A number of recent works have demonstrated the value of such a perspective for revealing forms of expertise that were both highly technical and philosophically informed but were neither accommodated by colonial categories nor encompassed by those conventional to modern Western scholarship. One example is the recent work of Cécile Fromont, which operates at the intersection of history, art history, and anthropology. Her study takes up the story of Kongo Christianity during and after the influential reign of Afonso I. It is meant to counter claims that Christianity spread in the kingdom as a consequence of foreign coercion, that its tenets were neither well understood nor taken seriously, and that it had little influence on the spiritual life of Kongo. Although literacy was important for Kongo rulers (and especially Dom Afonso), Fromont has set the intellectual dynamism of the kingdom into high relief by tracing the processes of material production by which such things as ivory and brass crucifixes were manufactured and serially reinterpreted. Cosmologies were realized and rendered visible, touchable, and otherwise sensible by craftsmen who were expert in shaping material. Their work need not be reduced to literacy, however broadly conceived, or to narratives of resistance or appropriation. Their combined (inseparable, really) intellectual and physical labor articulated spiritual claims that established the imaginative extent of what Fromont calls “Kongo Christianity,” and in so doing also demarcated (much as the unicorn horns discussed earlier) the limits of Iberian influence (Fromont 2014, chap. 2).
Historian of science Matthew Crawford has shown how the use of cinchona bark to treat malarial and other fevers in the Andes was an improvised colonial technology that reflected not imported Galenic assessments of the curative capacity of the bark, but long-standing indigenous understandings of nature, disease, and the body. Just as Galenic medical doctrine conceived of medicinal properties in terms of temperature and moisture (hot/cold and wet/dry), so too did native communities of the Loja region of Ecuador determine the therapeutic potential of objects based on their perceived heating or cooling qualities. In the particular case of cinchona’s ostensible therapeutic uses, Spaniards and native inhabitants disagreed. In part because of its bitter taste, Spaniards deemed cinchona hot and therefore unsuited to treating fevered bodies. Indigenous inhabitants judged cinchona a cooling medicament and insisted that, to the contrary, it was an ideal treatment for fever. And indeed, despite claims rooted in the Galenic corpus, cinchona was in practice very often found to be an efficacious treatment for fever.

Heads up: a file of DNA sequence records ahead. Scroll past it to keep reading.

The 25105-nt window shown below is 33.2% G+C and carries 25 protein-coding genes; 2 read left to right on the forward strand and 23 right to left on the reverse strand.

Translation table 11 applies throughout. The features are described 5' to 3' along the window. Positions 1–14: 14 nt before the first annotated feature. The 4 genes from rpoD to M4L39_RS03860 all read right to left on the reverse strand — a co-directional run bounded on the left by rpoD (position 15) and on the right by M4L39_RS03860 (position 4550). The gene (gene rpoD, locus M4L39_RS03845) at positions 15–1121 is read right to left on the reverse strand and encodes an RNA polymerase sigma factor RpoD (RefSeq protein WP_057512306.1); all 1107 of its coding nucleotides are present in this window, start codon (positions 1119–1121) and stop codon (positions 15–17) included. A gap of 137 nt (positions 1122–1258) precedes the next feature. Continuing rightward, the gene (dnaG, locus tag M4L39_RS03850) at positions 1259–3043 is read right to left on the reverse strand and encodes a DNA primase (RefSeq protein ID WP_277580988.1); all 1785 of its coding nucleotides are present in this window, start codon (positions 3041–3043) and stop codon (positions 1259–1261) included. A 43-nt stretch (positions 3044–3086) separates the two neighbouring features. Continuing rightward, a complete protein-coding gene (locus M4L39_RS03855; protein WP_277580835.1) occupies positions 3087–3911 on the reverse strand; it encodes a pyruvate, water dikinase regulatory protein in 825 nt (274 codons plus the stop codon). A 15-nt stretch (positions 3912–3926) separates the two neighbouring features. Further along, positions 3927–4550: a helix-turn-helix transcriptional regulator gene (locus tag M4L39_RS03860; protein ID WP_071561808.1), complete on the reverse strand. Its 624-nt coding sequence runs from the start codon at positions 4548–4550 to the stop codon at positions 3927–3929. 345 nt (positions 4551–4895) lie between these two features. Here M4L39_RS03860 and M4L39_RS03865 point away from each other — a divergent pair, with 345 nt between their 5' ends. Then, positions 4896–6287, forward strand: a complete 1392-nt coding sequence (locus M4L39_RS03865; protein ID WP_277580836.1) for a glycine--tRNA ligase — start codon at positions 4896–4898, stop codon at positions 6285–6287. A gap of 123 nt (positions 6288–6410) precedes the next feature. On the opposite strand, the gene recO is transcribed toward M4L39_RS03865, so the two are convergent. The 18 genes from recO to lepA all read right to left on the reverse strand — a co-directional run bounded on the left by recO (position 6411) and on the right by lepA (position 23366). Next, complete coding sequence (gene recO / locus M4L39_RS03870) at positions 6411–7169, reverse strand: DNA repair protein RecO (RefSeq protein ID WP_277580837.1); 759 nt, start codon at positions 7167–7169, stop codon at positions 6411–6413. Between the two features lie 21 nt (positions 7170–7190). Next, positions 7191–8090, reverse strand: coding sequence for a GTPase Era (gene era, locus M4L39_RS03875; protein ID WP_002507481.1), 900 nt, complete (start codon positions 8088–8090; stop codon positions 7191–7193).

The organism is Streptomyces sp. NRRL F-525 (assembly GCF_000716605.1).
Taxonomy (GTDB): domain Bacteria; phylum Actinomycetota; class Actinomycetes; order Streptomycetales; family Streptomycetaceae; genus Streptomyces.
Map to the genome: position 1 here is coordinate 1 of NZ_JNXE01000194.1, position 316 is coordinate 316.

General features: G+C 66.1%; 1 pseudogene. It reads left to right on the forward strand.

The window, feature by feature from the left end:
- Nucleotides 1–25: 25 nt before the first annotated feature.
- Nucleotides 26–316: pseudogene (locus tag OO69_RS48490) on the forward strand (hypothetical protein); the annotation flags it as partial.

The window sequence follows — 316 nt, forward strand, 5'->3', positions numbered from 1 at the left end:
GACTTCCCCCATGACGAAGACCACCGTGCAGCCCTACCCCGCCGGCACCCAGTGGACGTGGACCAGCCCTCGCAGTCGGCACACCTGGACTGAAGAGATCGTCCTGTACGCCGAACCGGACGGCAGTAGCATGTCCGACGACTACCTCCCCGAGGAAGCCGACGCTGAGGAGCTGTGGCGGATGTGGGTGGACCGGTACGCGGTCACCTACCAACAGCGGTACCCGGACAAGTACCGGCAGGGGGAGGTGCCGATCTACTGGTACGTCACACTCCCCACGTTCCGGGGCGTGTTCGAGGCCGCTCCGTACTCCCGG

As a febrifuge, cinchona was a colonial Andean technology. The implications of the debate over its properties, however, went far beyond questions about this particular tree bark. Indigenous ontologies and native sensory experience—rather than those of the Spaniards—more reliably captured nature’s truths. As Crawford details, precisely because cinchona’s observed properties could ground a variety of truth claims and reflect multiple forms of expertise, the bark became foundational for medical debates that colonialism inaugurated but which imperial institutions could not contain (Crawford 2016).